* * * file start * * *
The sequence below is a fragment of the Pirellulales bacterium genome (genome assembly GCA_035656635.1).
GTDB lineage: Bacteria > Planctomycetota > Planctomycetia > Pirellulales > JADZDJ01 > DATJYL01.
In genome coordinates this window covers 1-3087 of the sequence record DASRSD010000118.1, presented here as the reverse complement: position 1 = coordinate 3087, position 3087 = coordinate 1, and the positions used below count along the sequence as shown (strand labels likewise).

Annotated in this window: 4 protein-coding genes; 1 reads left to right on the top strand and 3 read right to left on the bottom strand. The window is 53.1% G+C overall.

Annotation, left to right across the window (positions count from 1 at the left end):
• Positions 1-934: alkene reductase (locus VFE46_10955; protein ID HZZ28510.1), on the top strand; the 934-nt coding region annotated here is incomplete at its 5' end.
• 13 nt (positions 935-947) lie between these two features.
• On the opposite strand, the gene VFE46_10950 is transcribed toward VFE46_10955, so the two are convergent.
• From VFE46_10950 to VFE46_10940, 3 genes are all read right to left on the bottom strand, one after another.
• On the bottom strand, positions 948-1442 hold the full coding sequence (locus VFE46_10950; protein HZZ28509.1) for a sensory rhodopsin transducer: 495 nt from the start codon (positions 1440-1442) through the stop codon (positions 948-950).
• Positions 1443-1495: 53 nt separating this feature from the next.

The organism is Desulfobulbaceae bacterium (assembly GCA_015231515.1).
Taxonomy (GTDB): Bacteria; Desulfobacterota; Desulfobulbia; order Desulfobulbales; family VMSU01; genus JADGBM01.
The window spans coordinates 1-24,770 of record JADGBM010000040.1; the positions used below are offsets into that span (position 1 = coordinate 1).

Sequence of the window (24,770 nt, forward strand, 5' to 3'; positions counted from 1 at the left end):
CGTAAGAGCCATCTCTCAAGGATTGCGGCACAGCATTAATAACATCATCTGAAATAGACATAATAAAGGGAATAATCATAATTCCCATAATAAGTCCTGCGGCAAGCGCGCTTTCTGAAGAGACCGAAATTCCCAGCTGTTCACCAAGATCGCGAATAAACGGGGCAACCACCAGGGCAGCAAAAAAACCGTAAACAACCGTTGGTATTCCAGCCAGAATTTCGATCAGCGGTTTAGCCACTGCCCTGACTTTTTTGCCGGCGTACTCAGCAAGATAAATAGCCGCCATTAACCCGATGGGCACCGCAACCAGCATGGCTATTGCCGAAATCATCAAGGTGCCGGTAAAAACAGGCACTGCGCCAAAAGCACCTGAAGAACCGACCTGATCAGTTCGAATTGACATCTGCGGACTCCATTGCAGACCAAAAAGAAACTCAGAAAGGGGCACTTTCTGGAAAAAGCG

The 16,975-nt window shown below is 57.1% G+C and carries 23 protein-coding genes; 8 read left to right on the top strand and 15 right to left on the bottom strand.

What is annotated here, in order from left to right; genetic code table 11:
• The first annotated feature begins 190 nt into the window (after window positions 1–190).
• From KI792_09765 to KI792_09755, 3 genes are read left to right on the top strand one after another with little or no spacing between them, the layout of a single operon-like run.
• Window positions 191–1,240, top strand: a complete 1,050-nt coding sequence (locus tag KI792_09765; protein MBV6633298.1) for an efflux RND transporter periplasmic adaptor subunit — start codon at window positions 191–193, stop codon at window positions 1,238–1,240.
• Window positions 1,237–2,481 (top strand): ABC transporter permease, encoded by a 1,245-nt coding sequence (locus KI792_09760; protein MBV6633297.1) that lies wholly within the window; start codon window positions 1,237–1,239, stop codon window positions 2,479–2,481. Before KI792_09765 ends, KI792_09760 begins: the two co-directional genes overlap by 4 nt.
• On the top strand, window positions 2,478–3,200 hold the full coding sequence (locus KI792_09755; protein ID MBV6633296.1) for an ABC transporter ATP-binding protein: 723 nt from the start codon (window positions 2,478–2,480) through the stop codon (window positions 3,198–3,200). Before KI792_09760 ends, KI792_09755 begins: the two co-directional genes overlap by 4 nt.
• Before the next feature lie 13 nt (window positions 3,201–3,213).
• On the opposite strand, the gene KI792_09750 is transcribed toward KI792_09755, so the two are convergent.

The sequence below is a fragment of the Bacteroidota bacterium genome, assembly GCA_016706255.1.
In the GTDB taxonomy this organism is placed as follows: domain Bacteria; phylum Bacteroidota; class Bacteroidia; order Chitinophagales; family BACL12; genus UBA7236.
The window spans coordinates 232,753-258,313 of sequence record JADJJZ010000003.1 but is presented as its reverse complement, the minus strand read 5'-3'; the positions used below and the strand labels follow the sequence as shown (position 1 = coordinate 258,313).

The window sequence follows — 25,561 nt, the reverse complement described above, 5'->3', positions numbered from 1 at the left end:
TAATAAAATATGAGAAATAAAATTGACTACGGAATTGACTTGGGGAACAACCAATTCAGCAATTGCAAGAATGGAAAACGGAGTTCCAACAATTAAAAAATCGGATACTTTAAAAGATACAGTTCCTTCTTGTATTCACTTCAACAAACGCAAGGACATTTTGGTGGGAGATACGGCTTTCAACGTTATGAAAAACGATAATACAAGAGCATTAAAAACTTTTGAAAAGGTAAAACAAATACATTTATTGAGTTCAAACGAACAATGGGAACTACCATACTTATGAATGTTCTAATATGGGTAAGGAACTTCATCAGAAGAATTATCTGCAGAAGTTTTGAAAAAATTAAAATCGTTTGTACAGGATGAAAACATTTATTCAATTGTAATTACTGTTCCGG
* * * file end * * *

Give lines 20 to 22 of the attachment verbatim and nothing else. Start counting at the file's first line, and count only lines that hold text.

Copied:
• From KI792_09765 to KI792_09755, 3 genes are read left to right on the top strand one after another with little or no spacing between them, the layout of a single operon-like run.
• Window positions 191–1,240, top strand: a complete 1,050-nt coding sequence (locus tag KI792_09765; protein MBV6633298.1) for an efflux RND transporter periplasmic adaptor subunit — start codon at window positions 191–193, stop codon at window positions 1,238–1,240.
• Window positions 1,237–2,481 (top strand): ABC transporter permease, encoded by a 1,245-nt coding sequence (locus KI792_09760; protein MBV6633297.1) that lies wholly within the window; start codon window positions 1,237–1,239, stop codon window positions 2,479–2,481. Before KI792_09765 ends, KI792_09760 begins: the two co-directional genes overlap by 4 nt.